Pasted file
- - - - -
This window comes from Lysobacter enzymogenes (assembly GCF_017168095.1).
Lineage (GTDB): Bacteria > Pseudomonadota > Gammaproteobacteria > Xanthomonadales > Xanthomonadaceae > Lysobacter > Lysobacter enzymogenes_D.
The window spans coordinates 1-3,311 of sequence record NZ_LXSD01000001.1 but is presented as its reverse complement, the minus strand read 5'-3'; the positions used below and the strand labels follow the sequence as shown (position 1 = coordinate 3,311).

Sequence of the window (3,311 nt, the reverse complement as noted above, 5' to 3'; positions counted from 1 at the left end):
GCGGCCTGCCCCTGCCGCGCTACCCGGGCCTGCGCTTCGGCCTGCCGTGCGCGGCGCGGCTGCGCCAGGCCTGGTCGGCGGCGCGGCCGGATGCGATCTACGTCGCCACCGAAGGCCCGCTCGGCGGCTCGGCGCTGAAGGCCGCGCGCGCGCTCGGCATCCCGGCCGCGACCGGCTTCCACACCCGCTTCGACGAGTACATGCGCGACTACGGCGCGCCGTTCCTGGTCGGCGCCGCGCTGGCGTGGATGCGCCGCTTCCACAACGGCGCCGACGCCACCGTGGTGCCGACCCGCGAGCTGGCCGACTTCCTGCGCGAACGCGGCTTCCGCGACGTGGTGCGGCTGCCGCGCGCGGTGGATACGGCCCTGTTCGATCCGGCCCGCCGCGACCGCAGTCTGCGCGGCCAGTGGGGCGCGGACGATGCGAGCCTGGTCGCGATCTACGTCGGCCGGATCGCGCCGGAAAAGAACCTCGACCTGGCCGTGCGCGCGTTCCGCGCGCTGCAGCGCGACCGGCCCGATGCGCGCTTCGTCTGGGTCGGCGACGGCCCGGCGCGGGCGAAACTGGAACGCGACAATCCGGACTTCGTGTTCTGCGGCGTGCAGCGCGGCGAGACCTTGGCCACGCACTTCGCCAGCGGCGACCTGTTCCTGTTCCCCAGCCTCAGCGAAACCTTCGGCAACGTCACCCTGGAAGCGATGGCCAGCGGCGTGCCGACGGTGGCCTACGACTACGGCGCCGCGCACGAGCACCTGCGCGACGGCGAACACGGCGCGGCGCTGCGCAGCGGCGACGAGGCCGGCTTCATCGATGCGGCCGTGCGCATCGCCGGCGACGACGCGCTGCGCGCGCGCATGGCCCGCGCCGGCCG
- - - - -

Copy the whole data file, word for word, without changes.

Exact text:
This window comes from Lysobacter enzymogenes (assembly GCF_017168095.1).
Lineage (GTDB): Bacteria > Pseudomonadota > Gammaproteobacteria > Xanthomonadales > Xanthomonadaceae > Lysobacter > Lysobacter enzymogenes_D.
The window spans coordinates 1-3,311 of sequence record NZ_LXSD01000001.1 but is presented as its reverse complement, the minus strand read 5'-3'; the positions used below and the strand labels follow the sequence as shown (position 1 = coordinate 3,311).

Sequence of the window (3,311 nt, the reverse complement as noted above, 5' to 3'; positions counted from 1 at the left end):
GCGGCCTGCCCCTGCCGCGCTACCCGGGCCTGCGCTTCGGCCTGCCGTGCGCGGCGCGGCTGCGCCAGGCCTGGTCGGCGGCGCGGCCGGATGCGATCTACGTCGCCACCGAAGGCCCGCTCGGCGGCTCGGCGCTGAAGGCCGCGCGCGCGCTCGGCATCCCGGCCGCGACCGGCTTCCACACCCGCTTCGACGAGTACATGCGCGACTACGGCGCGCCGTTCCTGGTCGGCGCCGCGCTGGCGTGGATGCGCCGCTTCCACAACGGCGCCGACGCCACCGTGGTGCCGACCCGCGAGCTGGCCGACTTCCTGCGCGAACGCGGCTTCCGCGACGTGGTGCGGCTGCCGCGCGCGGTGGATACGGCCCTGTTCGATCCGGCCCGCCGCGACCGCAGTCTGCGCGGCCAGTGGGGCGCGGACGATGCGAGCCTGGTCGCGATCTACGTCGGCCGGATCGCGCCGGAAAAGAACCTCGACCTGGCCGTGCGCGCGTTCCGCGCGCTGCAGCGCGACCGGCCCGATGCGCGCTTCGTCTGGGTCGGCGACGGCCCGGCGCGGGCGAAACTGGAACGCGACAATCCGGACTTCGTGTTCTGCGGCGTGCAGCGCGGCGAGACCTTGGCCACGCACTTCGCCAGCGGCGACCTGTTCCTGTTCCCCAGCCTCAGCGAAACCTTCGGCAACGTCACCCTGGAAGCGATGGCCAGCGGCGTGCCGACGGTGGCCTACGACTACGGCGCCGCGCACGAGCACCTGCGCGACGGCGAACACGGCGCGGCGCTGCGCAGCGGCGACGAGGCCGGCTTCATCGATGCGGCCGTGCGCATCGCCGGCGACGACGCGCTGCGCGCGCGCATGGCCCGCGCCGGCCG